Facebook Australia, First Draft launch misinformation campaign

Mariam Cheik-Hussein
By Mariam Cheik-Hussein | 23 September 2021

Facebook has partnered with misinformation prevention coalition First Draft to launch a campaign in Australia addressing the spread of misinformation by digital creators.

The campaign, Don’t be a Mis-Influencer, launches across Facebook and Instagram today.

The initiative provides creators, celebrities and other high-profile accounts with Protect Your Voice toolkits, offering tailored resources and instructive guides to help identify misinformation and prevent the spread.

“Our community has been spending more time online since the pandemic began, not only to connect with family and friends, but seeking entertainment and inspiration from creators,” says Facebook Australia head of public policy Josh Machin.

“We know people follow a range of information sources, and many rely on creators as one way to get to information. We’re consistently working to ensure credible information is promoted on our platforms, and creators can play a role in this too.

“That’s why we’ve created this toolkit in partnership with First Draft, giving creators the tools to prevent the spread of misinformation on their own accounts, and to help amplify that message to their followers.”

The resources are available now and will be targeted directly to Australian creators and their audiences, with Abbie Chatfield (@abbiechatfield) one of the first creators to share the campaign.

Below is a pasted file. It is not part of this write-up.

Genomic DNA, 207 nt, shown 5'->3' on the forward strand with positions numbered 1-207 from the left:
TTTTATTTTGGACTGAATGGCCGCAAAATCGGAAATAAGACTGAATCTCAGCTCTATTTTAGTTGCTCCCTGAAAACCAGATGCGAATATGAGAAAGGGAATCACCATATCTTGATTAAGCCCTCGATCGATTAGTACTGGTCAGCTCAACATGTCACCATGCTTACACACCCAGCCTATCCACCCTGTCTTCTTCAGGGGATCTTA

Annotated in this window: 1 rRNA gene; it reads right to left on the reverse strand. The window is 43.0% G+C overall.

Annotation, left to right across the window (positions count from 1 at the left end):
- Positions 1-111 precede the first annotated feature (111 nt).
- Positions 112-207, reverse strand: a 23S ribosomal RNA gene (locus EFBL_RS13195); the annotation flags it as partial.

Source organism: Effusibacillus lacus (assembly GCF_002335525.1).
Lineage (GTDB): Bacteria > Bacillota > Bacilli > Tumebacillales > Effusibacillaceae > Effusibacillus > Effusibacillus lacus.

With the support of Facebook’s targeted advertising and extensive partner relationships, the resources will be shared directly with Australian creators to reference when posting content. Creators will also be invited to post top tips from the toolkit to encourage followers not to post misinformation and help educate them on how best to counter it.

“Audiences trust the messages of the influencers and creators they follow,” says Director of First Draft Australia Anne Kruger.

“It’s hard to make sense from the influx of online information - and mistakes can happen. Unfortunately, this means misinformation can be shared to thousands and sometimes millions of fans in just a moment. Influencers are also a prime target for those trying to spread disinformation in order to amplify their false stories.

“Social media celebrities can unwittingly be used as a powerful vector in promoting false information and conspiracy theories. In both scenarios we want celebrities to protect their voice and think about whether they may be unwittingly ‘mis-influencing’ their audiences.”

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